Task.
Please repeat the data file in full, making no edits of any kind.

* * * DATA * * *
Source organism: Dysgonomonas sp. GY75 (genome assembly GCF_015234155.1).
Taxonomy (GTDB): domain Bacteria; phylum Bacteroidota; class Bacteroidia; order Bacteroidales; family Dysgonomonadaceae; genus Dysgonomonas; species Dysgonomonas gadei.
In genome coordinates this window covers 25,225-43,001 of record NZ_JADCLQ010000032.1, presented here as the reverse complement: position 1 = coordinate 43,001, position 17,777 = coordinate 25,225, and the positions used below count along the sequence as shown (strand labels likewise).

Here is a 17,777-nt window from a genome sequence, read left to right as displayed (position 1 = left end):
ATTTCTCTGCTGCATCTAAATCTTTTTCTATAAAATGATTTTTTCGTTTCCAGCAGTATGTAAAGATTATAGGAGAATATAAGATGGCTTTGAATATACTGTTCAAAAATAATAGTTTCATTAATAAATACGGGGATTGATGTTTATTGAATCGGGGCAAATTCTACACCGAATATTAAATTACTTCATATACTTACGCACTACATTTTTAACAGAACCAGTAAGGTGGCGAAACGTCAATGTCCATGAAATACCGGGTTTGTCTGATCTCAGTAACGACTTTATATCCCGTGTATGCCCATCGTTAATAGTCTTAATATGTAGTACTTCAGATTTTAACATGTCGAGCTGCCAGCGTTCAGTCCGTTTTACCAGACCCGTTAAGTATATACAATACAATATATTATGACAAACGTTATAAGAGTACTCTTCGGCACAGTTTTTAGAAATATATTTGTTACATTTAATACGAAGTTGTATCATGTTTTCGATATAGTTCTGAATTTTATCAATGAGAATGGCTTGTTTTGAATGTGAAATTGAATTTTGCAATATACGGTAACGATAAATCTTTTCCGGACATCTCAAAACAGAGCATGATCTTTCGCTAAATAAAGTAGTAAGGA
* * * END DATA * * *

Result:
Source organism: Dysgonomonas sp. GY75 (genome assembly GCF_015234155.1).
Taxonomy (GTDB): domain Bacteria; phylum Bacteroidota; class Bacteroidia; order Bacteroidales; family Dysgonomonadaceae; genus Dysgonomonas; species Dysgonomonas gadei.
In genome coordinates this window covers 25,225-43,001 of record NZ_JADCLQ010000032.1, presented here as the reverse complement: position 1 = coordinate 43,001, position 17,777 = coordinate 25,225, and the positions used below count along the sequence as shown (strand labels likewise).

Here is a 17,777-nt window from a genome sequence, read left to right as displayed (position 1 = left end):
ATTTCTCTGCTGCATCTAAATCTTTTTCTATAAAATGATTTTTTCGTTTCCAGCAGTATGTAAAGATTATAGGAGAATATAAGATGGCTTTGAATATACTGTTCAAAAATAATAGTTTCATTAATAAATACGGGGATTGATGTTTATTGAATCGGGGCAAATTCTACACCGAATATTAAATTACTTCATATACTTACGCACTACATTTTTAACAGAACCAGTAAGGTGGCGAAACGTCAATGTCCATGAAATACCGGGTTTGTCTGATCTCAGTAACGACTTTATATCCCGTGTATGCCCATCGTTAATAGTCTTAATATGTAGTACTTCAGATTTTAACATGTCGAGCTGCCAGCGTTCAGTCCGTTTTACCAGACCCGTTAAGTATATACAATACAATATATTATGACAAACGTTATAAGAGTACTCTTCGGCACAGTTTTTAGAAATATATTTGTTACATTTAATACGAAGTTGTATCATGTTTTCGATATAGTTCTGAATTTTATCAATGAGAATGGCTTGTTTTGAATGTGAAATTGAATTTTGCAATATACGGTAACGATAAATCTTTTCCGGACATCTCAAAACAGAGCATGATCTTTCGCTAAATAAAGTAGTAAGGA